Sunday, December 4, 2011


Improving on something until it doesn’t work anymore.

I picked up our bottle of Windex today. I squeezed and squeezed the trigger. No product came out. Upon investigation, I realized that the tip on the squirt portion – formerly round – was now square and needed to be turned 90 degrees in order for fluid to be dispensed. This I did. I also had to reattach the tube running to the bottom of the bottle that had blown itself off as I squeezed the constricted trigger. All of which prompts:

THEN: I’d help mom dry mop and then wet mop the floor using a raggedy assemblage of yarn, bound by a woven fabric strip and clamped using real sprung steel onto a long smooth dowel called a mop handle. The dry mop would collect the kitten hair, dust bunnies and leaves we’d tracked in. The wet mop would pick up the breakfast crumbs and dust and grit that had followed on our feet. After a good going over, the kitchen linoleum was clean and good for another week of activity.

NOW: I use a long handled device with a plastic panel to which a dry cloth or a wet damp cloth may be attached using Velcro. The wet cloth works best when, instead of water, I squirt a chemical film – provided by the mop maker – across the floor before methodically wiping it up.

BUT: Those Velcro connection points have a limited lifetime and soon, the unit must be replaced. And, if the dog happens to lick the floor before the cleaner is fully dried, an expensive trip to the vet may ensue.

THEN: I toasted bread in a toaster that accommodated two slices. A knob on one end allowed me to adjust the degree of toastedness. A simple push of a little lever snapped the toast into the thing and the toast automatically popped up when it was done.

NOW: I own a toaster in which I can also bake a pie. I can roast potatoes and heat leftovers. I can thaw frozen fish. I can even put a whole chicken in there.

BUT: About six weeks into ownership – in my instance – the computer module gave up. Sure, I got a replacement – covered under warranty – but the warranty didn’t offer me a warm and crisp English muffin to go with my coffee and banana the morning the damned thing crapped out. And I wonder where the defective model ended up.

THEN: I could turn on (boot) my little Macintosh computer, wait a few seconds, and once the thing warmed up, begin typing a story. The bulbous machine was small with about a 13” screen and fit nicely on my restricted work area. When I hit “tab,” the thing indented, when I hit “return” it didn’t. The nice little machine wasn’t any smarter than me. It worked and I loved it.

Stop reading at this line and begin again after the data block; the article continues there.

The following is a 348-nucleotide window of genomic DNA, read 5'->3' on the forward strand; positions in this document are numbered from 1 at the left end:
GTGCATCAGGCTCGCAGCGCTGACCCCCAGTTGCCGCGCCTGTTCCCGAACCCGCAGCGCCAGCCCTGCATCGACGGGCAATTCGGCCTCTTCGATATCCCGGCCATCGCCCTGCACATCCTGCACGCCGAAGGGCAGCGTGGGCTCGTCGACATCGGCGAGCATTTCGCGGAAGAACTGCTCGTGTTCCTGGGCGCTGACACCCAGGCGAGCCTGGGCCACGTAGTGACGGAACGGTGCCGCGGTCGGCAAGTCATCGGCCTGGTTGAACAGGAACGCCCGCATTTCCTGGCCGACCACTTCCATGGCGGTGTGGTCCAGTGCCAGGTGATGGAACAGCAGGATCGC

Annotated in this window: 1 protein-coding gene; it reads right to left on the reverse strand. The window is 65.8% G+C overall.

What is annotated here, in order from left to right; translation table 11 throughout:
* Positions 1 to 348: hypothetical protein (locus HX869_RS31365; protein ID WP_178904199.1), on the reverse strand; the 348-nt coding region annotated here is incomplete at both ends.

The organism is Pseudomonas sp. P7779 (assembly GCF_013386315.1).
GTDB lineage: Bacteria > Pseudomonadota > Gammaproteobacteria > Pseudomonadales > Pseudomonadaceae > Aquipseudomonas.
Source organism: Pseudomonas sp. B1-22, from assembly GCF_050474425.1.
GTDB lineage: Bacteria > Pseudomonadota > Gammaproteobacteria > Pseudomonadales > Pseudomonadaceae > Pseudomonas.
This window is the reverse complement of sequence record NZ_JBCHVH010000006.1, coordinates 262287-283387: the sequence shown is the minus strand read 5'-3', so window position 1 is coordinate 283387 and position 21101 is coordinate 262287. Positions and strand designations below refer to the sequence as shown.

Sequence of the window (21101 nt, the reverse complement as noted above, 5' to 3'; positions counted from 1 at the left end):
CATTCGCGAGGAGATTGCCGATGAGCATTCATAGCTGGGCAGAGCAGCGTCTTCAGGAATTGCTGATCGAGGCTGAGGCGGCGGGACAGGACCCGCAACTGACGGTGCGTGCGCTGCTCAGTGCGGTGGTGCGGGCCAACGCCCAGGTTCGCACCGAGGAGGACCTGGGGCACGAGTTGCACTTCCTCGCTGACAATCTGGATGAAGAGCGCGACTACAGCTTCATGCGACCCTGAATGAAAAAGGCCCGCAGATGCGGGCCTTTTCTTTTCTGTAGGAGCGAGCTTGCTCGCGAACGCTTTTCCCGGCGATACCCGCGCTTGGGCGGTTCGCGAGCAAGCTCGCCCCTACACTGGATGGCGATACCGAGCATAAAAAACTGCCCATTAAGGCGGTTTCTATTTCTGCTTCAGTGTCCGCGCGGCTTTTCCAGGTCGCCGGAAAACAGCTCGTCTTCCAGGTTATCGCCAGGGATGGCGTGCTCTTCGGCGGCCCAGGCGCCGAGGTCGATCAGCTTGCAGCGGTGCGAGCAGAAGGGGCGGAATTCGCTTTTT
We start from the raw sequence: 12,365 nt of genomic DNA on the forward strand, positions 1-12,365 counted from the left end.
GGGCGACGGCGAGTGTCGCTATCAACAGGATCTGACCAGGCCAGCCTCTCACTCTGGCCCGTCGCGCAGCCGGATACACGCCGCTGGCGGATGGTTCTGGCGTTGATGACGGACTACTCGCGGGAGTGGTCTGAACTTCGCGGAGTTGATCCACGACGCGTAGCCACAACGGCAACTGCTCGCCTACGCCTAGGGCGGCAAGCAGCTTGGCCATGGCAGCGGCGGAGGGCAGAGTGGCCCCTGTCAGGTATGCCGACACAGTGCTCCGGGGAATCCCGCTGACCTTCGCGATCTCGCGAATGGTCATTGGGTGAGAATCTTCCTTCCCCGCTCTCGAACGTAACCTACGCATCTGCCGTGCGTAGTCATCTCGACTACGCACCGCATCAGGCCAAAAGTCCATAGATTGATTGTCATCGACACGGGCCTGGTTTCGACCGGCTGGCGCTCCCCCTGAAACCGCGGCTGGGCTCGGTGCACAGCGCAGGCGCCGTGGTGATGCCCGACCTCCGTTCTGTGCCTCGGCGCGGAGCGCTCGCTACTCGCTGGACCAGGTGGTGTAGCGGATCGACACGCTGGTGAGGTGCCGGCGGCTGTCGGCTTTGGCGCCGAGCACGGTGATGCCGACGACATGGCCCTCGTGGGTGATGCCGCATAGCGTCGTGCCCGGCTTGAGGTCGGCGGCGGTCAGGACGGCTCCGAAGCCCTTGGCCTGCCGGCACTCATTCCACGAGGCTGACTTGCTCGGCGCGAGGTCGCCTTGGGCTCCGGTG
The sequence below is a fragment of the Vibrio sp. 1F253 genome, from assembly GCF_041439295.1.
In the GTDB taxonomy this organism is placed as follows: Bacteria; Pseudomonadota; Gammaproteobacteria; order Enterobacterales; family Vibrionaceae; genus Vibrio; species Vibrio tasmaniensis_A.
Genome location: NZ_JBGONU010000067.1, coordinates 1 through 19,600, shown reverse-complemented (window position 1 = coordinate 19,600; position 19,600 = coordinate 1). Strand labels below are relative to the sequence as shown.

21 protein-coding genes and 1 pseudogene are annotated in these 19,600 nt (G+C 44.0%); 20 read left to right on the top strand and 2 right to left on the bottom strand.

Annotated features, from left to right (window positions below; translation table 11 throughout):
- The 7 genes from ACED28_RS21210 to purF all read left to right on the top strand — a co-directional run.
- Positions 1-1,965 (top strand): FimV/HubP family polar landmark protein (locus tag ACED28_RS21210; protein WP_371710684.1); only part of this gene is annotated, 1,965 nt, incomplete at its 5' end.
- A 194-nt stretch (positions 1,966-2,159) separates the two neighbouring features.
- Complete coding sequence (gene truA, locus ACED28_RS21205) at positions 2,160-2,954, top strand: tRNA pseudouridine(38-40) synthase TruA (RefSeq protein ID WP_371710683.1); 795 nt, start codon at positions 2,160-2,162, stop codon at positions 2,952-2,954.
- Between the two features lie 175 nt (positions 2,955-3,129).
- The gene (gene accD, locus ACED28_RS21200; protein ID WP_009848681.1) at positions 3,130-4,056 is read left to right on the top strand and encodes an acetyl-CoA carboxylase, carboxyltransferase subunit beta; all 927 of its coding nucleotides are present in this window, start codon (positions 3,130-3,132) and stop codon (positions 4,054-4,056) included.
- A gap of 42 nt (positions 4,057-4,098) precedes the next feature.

NOW: I own a computer that can do wondrous things: It can access information from anyone at any time. It can play movies that I didn’t see at the theatre. It can even put the postal service out of business.

BUT: It is damned difficult to sit down and type a thought without the distraction of auto indent, auto cap, auto this and auto that. I can’t type dialogue as dialect without having the damned thing correct for spelling. I choose to indent in one situation and it wants to indent every time I hit “return.” It corrects for “widows” and “orphans” so eagerly that I’ve given up donating to Catholic charities. Often, in the midst of a good story line or thought, the computer “fixes” something and, in my efforts to counteract the default fix, the thread is lost.

THEN: I could pick up the phone and dial.

NOW: I can pick up the phone and dial if I have coverage.

THEN: I could buy a refrigerator and, although I had to defrost it regularly, it’d last twenty-five years.

NOW: I can buy a frost-free model that may last seven or eight.

THEN: I could go to the bank and pick up a twenty.

NOW: I can go to the bank for cash so long as my account hasn’t been hacked.

THEN: I could twist a screw if the old Honda 90 or R-65 BMW idled too slowly.

NOW: Well, the bike never idles too slowly. But it used to be (before tubeless motorcycle tires) I could fix a flat and depend on the repair for the life of the tire.

MAKE NO MISTAKE: innovation is, indeed, a good thing. Where would we be without it? Our houses would be colder; our vehicles: far less efficient; our water and air: more polluted; our communication: less instantaneous. Where design follows function – the hammer, the cast iron skillet, the wooden pencil, the afore mentioned banana, the hen’s egg, the boxer motor (or the vee-twin), the Airstream, the wind-tunnel designed Avanti – the user is usually satisfied with the result.

However, innovation for innovation’s sake (or worse - marketing's sake) produces stuff like Microwave popcorn, the Vege-matic, the BetaMax, the Mustang II and “New” Coke. Perhaps included also should be: the plastic shopping bag [paper used to work] and the disposable water bottle [drinking fountains used to work, too.]

No, I’m not for blowing us all back into the nineteenth century, but when I pick up something that I need to use or consume right now, I’d like it to work well or taste good. Bigger, faster, lighter, more convenient and/or slicker looking seems to get in the way of that too frequently.

© 2011
Church of the Open Road Press


  1. But Velcro, itself, is a pretty cool development.

  2. Not to mention consumer products that are packaged so that they can not be accessed and used without a cutting torch, crowbar or the jaws of life.

    Mr. Brilliant hits the long ball yet again.

  3. I am mightily concerned that the Guzzi engine received second billing in this piece.

  4. Anonymous 1: Yep, Velcro has a certain stick-to-it-tiveness.

    Anonymous 2: Yikes! That should have read: "Transverse mounted Vee-Twin (or the boxer motor.)" My bad.

  5. One of my favorites yet.... too true and well stated.